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"Candy" prototype

8-Bit 400 800 cartridge prototype 2600

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#51 JamesD OFFLINE  

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Posted Thu Oct 5, 2017 9:55 PM

The January 1979 issue of BYTE has a TRS-80 16K Level II BASIC system listed at $988.
A 3rd party 16K upgrade of the 4K TRS-80 is listed as $140 a few pages later.  
A 32K upgrade for the PET was $595
S100 16K RAM boards were $295
8 16Kx1 DRAM chips were $90
I think the 64K upgrade for my CoCo was $100 in 1983.

This same issue also talks about the revolutionary 6809 CPU, and the editorial talks about making UCSD Pascal available on the Apple II as Apple Pascal.
It made Pascal education possible for around $3000 per machine.  Which is probably how Apple originally got it's foot in the door of education.
There is a machine advertised as a Pascal Computer for just under $3000.
Other compilers are just being introduced for 8 bits based on advertisements..

*edit*
I'm sure home users weren't buying 64K of RAM, but schools, universities, and businesses might have.

Edited by JamesD, Thu Oct 5, 2017 9:59 PM.


#52 ClausB OFFLINE  

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Posted Fri Oct 6, 2017 4:40 AM

In the middle of 1978 when the 800 and 400 were designed, 16K DRAMs sold for $30 a chip, $240 for 16K bytes. That's why Atari, like Apple and Tandy, designed in the option to use 4K chips, only $4 each. By 1979 though, 16K chips had fallen to $8 each and Atari redesigned their RAM boards for 8K and 16K chips. (Prices are from BYTE ads of the day.)

Edited by ClausB, Fri Oct 6, 2017 4:43 AM.


#53 ClausB OFFLINE  

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Posted Fri Oct 6, 2017 4:52 AM

Star Trek was a large BASIC program, and most machines used printable graphics (semi-graphics).
I think hi-res graphics were a major contributor to the drive for more RAM.


We played Star Trek on 16K Altairs (10K taken by MS BASIC), so it wasn't that large. Atari made a graphical version, called Star Raiders, which ran in 16K of ROM and RAM.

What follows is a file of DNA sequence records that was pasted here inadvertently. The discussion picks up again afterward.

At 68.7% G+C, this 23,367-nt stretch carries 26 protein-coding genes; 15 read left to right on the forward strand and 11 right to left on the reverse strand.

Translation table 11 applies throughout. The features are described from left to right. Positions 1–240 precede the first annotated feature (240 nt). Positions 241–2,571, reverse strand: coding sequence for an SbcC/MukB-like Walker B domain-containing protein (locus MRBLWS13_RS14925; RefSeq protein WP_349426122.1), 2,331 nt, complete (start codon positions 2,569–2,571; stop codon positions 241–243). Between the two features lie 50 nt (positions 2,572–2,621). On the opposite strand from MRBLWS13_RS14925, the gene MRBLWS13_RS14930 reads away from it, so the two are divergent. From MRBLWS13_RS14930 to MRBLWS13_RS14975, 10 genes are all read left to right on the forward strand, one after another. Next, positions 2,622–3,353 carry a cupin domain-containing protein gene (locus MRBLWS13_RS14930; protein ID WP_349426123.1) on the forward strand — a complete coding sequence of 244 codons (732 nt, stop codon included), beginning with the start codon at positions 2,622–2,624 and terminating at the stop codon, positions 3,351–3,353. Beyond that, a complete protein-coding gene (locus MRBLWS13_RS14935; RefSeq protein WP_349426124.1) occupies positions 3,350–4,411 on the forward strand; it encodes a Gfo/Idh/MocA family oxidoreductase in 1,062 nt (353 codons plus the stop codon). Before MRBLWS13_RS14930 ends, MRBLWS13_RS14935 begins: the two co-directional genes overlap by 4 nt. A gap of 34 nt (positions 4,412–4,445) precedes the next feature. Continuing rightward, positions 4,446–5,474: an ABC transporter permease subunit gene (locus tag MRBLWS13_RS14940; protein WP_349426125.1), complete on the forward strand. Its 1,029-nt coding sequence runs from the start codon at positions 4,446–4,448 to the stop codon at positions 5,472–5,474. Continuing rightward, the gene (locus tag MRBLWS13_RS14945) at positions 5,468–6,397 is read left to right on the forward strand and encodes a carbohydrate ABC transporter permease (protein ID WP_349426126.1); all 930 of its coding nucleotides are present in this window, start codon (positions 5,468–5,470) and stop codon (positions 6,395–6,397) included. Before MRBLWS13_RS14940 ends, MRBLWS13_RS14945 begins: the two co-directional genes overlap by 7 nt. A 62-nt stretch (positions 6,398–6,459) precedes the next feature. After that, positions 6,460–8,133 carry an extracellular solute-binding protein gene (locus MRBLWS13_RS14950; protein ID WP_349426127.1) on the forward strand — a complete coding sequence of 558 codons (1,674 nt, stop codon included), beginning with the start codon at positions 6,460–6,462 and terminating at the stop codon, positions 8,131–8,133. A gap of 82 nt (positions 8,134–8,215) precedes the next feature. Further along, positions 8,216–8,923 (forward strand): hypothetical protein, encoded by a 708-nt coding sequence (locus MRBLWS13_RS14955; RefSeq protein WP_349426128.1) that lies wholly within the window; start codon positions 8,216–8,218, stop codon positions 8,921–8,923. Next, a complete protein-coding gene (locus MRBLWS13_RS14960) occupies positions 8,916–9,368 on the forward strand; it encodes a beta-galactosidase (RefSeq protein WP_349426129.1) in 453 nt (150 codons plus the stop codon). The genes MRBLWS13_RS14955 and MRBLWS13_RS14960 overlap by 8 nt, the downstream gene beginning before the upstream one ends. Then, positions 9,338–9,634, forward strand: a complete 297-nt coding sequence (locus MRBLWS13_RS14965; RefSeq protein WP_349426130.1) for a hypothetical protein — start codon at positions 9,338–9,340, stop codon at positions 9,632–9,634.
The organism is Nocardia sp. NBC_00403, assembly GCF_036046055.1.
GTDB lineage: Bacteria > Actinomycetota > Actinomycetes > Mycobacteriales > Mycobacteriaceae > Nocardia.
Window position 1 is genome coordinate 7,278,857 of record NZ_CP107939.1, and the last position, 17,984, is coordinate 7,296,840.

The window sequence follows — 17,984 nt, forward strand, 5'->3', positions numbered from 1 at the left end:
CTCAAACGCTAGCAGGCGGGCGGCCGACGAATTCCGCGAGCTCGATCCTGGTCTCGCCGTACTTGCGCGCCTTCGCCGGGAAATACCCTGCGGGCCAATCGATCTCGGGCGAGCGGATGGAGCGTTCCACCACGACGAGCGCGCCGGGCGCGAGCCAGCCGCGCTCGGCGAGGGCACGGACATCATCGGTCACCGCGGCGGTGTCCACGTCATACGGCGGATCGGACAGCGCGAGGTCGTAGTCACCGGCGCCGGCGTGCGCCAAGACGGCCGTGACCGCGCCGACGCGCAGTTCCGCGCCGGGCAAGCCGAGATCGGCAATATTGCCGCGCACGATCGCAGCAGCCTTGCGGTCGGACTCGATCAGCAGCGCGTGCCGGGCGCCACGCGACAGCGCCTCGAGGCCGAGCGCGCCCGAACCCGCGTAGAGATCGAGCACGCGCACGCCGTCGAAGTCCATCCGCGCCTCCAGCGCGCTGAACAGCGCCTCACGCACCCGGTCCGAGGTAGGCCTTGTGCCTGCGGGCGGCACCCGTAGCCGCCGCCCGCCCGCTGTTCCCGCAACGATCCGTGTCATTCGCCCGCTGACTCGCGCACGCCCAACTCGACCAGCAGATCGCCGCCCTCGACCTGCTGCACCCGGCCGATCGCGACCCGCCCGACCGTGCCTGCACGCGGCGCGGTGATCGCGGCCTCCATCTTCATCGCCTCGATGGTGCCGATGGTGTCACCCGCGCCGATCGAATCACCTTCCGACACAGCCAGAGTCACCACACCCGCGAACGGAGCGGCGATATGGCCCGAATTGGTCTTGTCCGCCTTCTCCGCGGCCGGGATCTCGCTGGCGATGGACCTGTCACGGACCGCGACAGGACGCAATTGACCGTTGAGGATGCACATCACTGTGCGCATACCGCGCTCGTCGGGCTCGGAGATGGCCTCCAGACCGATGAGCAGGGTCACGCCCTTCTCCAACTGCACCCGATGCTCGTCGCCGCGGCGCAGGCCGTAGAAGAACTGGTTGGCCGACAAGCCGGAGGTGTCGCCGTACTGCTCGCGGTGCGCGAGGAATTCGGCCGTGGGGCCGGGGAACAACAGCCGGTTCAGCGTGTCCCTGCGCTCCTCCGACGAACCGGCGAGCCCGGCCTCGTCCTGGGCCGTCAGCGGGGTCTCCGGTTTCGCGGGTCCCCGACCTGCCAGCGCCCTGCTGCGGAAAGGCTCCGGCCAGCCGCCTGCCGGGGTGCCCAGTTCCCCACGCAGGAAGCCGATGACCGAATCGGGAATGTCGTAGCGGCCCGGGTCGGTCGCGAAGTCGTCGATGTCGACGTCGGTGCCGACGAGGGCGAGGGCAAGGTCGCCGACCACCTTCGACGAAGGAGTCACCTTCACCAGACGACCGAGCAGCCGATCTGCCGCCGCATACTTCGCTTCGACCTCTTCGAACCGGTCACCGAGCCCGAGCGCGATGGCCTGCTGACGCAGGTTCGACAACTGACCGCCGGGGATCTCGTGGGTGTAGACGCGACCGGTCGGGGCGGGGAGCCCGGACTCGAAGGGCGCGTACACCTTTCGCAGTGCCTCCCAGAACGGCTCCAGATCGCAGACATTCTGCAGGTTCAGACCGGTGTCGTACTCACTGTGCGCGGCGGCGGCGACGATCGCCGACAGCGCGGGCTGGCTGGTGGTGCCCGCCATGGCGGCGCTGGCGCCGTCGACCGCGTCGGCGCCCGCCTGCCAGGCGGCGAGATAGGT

#54 JamesD OFFLINE  

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Posted Fri Oct 6, 2017 6:15 AM

In the middle of 1978 when the 800 and 400 were designed, 16K DRAMs sold for $30 a chip, $240 for 16K bytes. That's why Atari, like Apple and Tandy, designed in the option to use 4K chips, only $4 each. By 1979 though, 16K chips had fallen to $8 each and Atari redesigned their RAM boards for 8K and 16K chips. (Prices are from BYTE ads of the day.)

Given the fact that there is about a three month lag time for advertisements to appear in a magazine, the prices I cited would have been from October or November 1978.
And those are retail, not quantity pricing.

 

We played Star Trek on 16K Altairs (10K taken by MS BASIC), so it wasn't that large. Atari made a graphical version, called Star Raiders, which ran in 16K of ROM and RAM.

Super Star Trek from 1978 required 24K.

Star Trek III.3 was also 1978 and it was pretty large but I can't find the exact size.

The point was what was available when the Atari was being developed.

Not much required over 16K.  Star Trek (like those above, not the original) were large program for the time.
 



#55 tschak909 OFFLINE  

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Posted Wed Oct 11, 2017 12:23 PM

Star Raiders only needed 8K of RAM (and ROM)

 

-Thom



#56 ClausB OFFLINE  

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Posted Wed Oct 11, 2017 5:29 PM

16K total RAM + ROM is what I meant.





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